Its saying something when one of the reach of one of the worlds most internationally renowned and controversial artists casts his gaze towards Cider and leaves a part of himself here in Somerset. I think I'm right in saying he is from the Westcountry... maybe he too has a softspot for apples?
Next time you eat one (or see a piece of art by Damien Hirst) pause for a thought about apples, their long relationship with humanity, many uses and just how fantastic they are. They deserve a moment to savour and are something teach our younger loved ones about.

Monday, 10 October 2011

Du Cidre Bretonaise.

In general, I find the French particularly difficult to break through to regarding the things I am trying to do; they seem a little more secretive and less interested. To put it into context, I've had more luck making contact Japanese applewine producers than French cidermakers, even though I've sent more e-mails and made more phone calls to establish a French connection but to no avail. They seem to make me want to work for it, which I enjoy, but it does cast a slightly different kind of light over them as a consequence. I started learning French at 7 and whilst I speak what can at best be described as pidgin French, I speak it with the confidence of a native which should surely count for something? Maybe they're just not that into e-mail or listening to their answer machines but you have to wonder - why have an email address or an answer machine if you don't use it? Anyway, I made some progress this year - I visited La Maison du Cidre in Le Hezo, Morhiban which was ok if a little tired. I had more luck and even a breakthrough at Domaine du Kinkiz just outside Quimper, Finistere. I already had an appointment nearby that afternoon at Paul Coic ciderie and needed to find somewhere local to visit in the morning. After a cappucinosworth of surfing I had turned up with a shortlist and these were the only guys that answered he phone. They were keen and seemed friendly. Unusually I had no idea what to expect after the essentials of cidermaking and it caught me off guard a bit. The cultural differences of shooting in another country really come into play from the moment the phone is answered. What was waiting for me at Kinkiz was fantastic and I wish I was more prepared for it and had allowed more time. Somewhere to revisit I think. I was fascinated with the passion for distilling, to the point where it's almost accepted that producing cider itself just a formality or necessity but less interesting than spirits. This is something I've encountered not so far from me in Somerset. These French spirits were really very good, I bought several bottles home and saving their opening for a special occasions. The 'Gwen' (Breton word for White) Eau de Vie tastes like nothing else I've ever tried before... it was amazing and I didn't particularly like Eau de Vie, until then.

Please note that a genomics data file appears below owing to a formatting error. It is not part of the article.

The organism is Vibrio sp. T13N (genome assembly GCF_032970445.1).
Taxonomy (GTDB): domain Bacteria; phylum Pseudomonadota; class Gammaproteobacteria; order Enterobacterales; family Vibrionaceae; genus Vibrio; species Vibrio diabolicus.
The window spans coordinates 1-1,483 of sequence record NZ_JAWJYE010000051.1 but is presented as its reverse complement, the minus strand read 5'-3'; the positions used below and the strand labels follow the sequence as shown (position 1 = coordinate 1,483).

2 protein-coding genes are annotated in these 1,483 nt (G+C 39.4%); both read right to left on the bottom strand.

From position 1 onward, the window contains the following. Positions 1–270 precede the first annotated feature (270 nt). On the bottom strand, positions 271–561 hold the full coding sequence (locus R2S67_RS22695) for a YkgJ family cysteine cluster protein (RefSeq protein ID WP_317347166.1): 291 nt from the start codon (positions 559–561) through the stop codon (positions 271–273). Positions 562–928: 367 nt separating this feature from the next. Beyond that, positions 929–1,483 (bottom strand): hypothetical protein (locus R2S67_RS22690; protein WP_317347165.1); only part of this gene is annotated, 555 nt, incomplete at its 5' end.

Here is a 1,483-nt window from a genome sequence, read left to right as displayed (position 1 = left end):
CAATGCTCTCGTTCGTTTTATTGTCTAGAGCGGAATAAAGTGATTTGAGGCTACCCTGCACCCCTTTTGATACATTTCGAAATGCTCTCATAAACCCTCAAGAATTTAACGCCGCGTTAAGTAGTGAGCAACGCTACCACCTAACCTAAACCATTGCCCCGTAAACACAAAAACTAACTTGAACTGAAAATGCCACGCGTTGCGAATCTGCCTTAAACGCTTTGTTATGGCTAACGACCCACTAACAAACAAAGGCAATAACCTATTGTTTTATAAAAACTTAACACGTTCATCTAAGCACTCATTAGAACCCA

The afternoon a visit to Paul Coic was completely different. He runs a small one man band Ciderie and didn't speak a single word of English. I didn't get offered any samples either so have no idea what his ciders taste like. However, I got a good dose of terroir at both places... the dusty cellars full of cobwebs and still, cool air.